Regulatory roundup

More retirement-related regulatory news for plan sponsors, including links to detailed information.

Single employer defined benefit plans: Changing plan years
The Internal Revenue Service (IRS) has recently received questions from practitioners and pension plan sponsors asking if and how single employer defined benefit pension plan sponsors may change a plan year to delay the effect of Moving Ahead for Progress in the 21st Century (MAP-21) Pension Benefit Guaranty Corporation (PBGC) premium increases for a plan. Sponsors have asked if a change in plan year for this purpose is eligible for automatic approval under Revenue Procedure 87-27.

A plan sponsor thinking of changing a plan year should keep in mind the implications of this decision. In most cases, changing the plan year means making other changes such as:

• Moving the plan’s annual actuarial valuation date (which may require system changes and changes to internal procedures for collecting data)
• Shifting timetables for coordinating with the plan’s actuary, auditor, trustee, and other providers

Changing a plan year also increases the risk that the plan sponsor may miss a key deadline (for example, for contributions, notices, and reporting) because these deadlines change when the plan year changes.

For more information, click here.

Bike share expenses do not qualify for tax exclusion as transportation fringe benefits
The IRS’s Office of the Chief Counsel released a memorandum (Number 2013-0032) that states that bike share expenses do not quality for tax exclusion as transportation fringe benefits. Specifically the memo states:

“Section 132(f)(4), the provision which permits employees to reduce their taxable compensation in order to receive reimbursements for transit expenses on a pre-tax basis, does not apply to qualified bicycle commuting reimbursement. Specifically, section 132(f)(4) provides that ‘no amount shall be included in the gross income of an employee solely because the employee may choose between any qualified transportation fringe (other than a qualified bicycle commuting reimbursement) and compensation that would otherwise be includible in the gross income of such employee’ … Thus, allowing bike share programs to qualify as a pre-tax benefit under section 132 would require legislative action by Congress.”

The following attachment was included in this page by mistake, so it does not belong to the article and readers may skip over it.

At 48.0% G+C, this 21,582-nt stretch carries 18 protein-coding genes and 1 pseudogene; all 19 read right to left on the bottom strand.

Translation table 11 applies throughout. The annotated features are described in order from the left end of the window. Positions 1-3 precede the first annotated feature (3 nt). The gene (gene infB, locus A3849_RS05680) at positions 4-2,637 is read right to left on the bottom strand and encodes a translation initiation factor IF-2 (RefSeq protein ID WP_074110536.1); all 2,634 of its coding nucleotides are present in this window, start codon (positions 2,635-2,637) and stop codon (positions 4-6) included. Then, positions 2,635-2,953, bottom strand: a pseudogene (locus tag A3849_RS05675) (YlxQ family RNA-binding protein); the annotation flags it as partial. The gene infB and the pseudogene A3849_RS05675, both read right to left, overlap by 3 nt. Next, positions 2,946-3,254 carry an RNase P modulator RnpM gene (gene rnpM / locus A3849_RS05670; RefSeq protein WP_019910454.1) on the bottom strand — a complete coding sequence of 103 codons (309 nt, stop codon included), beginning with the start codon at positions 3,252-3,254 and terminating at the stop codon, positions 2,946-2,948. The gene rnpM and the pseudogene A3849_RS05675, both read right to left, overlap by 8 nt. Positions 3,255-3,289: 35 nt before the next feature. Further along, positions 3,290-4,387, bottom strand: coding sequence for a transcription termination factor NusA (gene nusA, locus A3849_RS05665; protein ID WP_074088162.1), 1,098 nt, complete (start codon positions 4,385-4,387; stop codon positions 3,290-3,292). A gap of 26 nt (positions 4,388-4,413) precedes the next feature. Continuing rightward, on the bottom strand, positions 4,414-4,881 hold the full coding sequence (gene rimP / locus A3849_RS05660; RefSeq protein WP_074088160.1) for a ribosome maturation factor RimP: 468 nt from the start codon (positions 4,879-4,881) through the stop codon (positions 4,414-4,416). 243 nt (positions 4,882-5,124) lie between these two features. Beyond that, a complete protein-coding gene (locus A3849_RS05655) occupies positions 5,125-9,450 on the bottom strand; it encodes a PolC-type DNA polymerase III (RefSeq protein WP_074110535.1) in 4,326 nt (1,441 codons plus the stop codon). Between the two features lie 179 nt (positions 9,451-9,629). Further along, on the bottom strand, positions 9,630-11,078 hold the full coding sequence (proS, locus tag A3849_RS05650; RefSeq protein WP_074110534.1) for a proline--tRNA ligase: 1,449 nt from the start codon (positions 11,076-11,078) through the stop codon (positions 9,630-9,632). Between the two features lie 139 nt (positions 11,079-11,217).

To read the entire memo, click here.

GASB launches new website
The Governmental Accounting Standards Board (GASB) launched an updated website that features more user-friendly navigation and “plain English” resources that provide extensive background on accounting and financial reporting issues for state and local governments. The site is found at www.gasb.org.

The new GASB website is designed to be the primary source of news and information about the GASB and its activities. The website includes videos and other new content intended for a wide range of users, including those who are unfamiliar with the GASB and its activities.

Read the GASB’s news release here.

OIG recommends EBSA provide guidance and oversight for ERISA plans holding hard-to-value alternative investments
Concerns by various parties, such as the IRS, General Accountability Office (GAO), and the American Institute of Certified Public Accountants over plan assets invested into alternative and hard-to-value investments prompted the U.S. Department of Labor (DOL) Office of the Inspector General, Office of Audit (OIG), to conduct an audit to determine if the Employee Benefits Security Administration (EBSA) is providing adequate oversight of employee benefit plans that hold alternative investments.

In its 47-page report, OIG recommended that the assistant secretary for EBSA take the following actions for plans holding hard-to-value alternative investments:

• Propose and formalize guidance and evaluate the ERISA Council recommendations
• Improve procedures in enforcement reviews
• Improve Form 5500 data collection, analysis, and targeting

To read the entire OIG report, click here. Also, read EBSA Assistant Secretary Phyllis Borzi’s response here.

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